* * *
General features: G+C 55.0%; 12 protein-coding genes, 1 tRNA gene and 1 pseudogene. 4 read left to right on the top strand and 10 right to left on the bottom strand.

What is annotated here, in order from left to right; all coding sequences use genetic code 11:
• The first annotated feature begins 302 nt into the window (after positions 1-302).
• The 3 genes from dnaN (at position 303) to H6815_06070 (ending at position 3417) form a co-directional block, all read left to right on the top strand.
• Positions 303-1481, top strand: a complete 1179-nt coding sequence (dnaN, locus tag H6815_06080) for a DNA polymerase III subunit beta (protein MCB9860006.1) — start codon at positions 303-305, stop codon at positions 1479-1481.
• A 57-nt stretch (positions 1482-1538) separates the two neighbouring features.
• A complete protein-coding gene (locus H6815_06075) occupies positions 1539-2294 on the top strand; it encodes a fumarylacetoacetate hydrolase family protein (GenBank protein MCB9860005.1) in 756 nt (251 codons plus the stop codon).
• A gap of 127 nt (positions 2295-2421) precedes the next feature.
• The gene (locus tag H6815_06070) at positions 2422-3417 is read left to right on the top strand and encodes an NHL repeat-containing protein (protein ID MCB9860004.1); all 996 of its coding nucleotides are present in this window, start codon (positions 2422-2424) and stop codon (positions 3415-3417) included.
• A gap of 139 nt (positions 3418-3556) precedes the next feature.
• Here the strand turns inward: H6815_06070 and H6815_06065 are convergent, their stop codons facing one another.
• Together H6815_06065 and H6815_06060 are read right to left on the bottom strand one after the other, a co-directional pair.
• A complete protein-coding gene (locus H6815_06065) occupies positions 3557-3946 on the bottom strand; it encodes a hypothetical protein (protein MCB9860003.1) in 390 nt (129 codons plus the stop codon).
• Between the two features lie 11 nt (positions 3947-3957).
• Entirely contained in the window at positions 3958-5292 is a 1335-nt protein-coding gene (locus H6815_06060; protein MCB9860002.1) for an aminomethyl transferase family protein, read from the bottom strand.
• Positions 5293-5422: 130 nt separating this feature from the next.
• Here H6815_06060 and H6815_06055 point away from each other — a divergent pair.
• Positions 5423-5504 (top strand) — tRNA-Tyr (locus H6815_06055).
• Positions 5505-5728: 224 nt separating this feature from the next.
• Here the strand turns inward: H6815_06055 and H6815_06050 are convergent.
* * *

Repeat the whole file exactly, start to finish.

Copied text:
General features: G+C 55.0%; 12 protein-coding genes, 1 tRNA gene and 1 pseudogene. 4 read left to right on the top strand and 10 right to left on the bottom strand.

What is annotated here, in order from left to right; all coding sequences use genetic code 11:
• The first annotated feature begins 302 nt into the window (after positions 1-302).
• The 3 genes from dnaN (at position 303) to H6815_06070 (ending at position 3417) form a co-directional block, all read left to right on the top strand.
• Positions 303-1481, top strand: a complete 1179-nt coding sequence (dnaN, locus tag H6815_06080) for a DNA polymerase III subunit beta (protein MCB9860006.1) — start codon at positions 303-305, stop codon at positions 1479-1481.
• A 57-nt stretch (positions 1482-1538) separates the two neighbouring features.
• A complete protein-coding gene (locus H6815_06075) occupies positions 1539-2294 on the top strand; it encodes a fumarylacetoacetate hydrolase family protein (GenBank protein MCB9860005.1) in 756 nt (251 codons plus the stop codon).
• A gap of 127 nt (positions 2295-2421) precedes the next feature.
• The gene (locus tag H6815_06070) at positions 2422-3417 is read left to right on the top strand and encodes an NHL repeat-containing protein (protein ID MCB9860004.1); all 996 of its coding nucleotides are present in this window, start codon (positions 2422-2424) and stop codon (positions 3415-3417) included.
• A gap of 139 nt (positions 3418-3556) precedes the next feature.
• Here the strand turns inward: H6815_06070 and H6815_06065 are convergent, their stop codons facing one another.
• Together H6815_06065 and H6815_06060 are read right to left on the bottom strand one after the other, a co-directional pair.
• A complete protein-coding gene (locus H6815_06065) occupies positions 3557-3946 on the bottom strand; it encodes a hypothetical protein (protein MCB9860003.1) in 390 nt (129 codons plus the stop codon).
• Between the two features lie 11 nt (positions 3947-3957).
• Entirely contained in the window at positions 3958-5292 is a 1335-nt protein-coding gene (locus H6815_06060; protein MCB9860002.1) for an aminomethyl transferase family protein, read from the bottom strand.
• Positions 5293-5422: 130 nt separating this feature from the next.
• Here H6815_06060 and H6815_06055 point away from each other — a divergent pair.
• Positions 5423-5504 (top strand) — tRNA-Tyr (locus H6815_06055).
• Positions 5505-5728: 224 nt separating this feature from the next.
• Here the strand turns inward: H6815_06055 and H6815_06050 are convergent.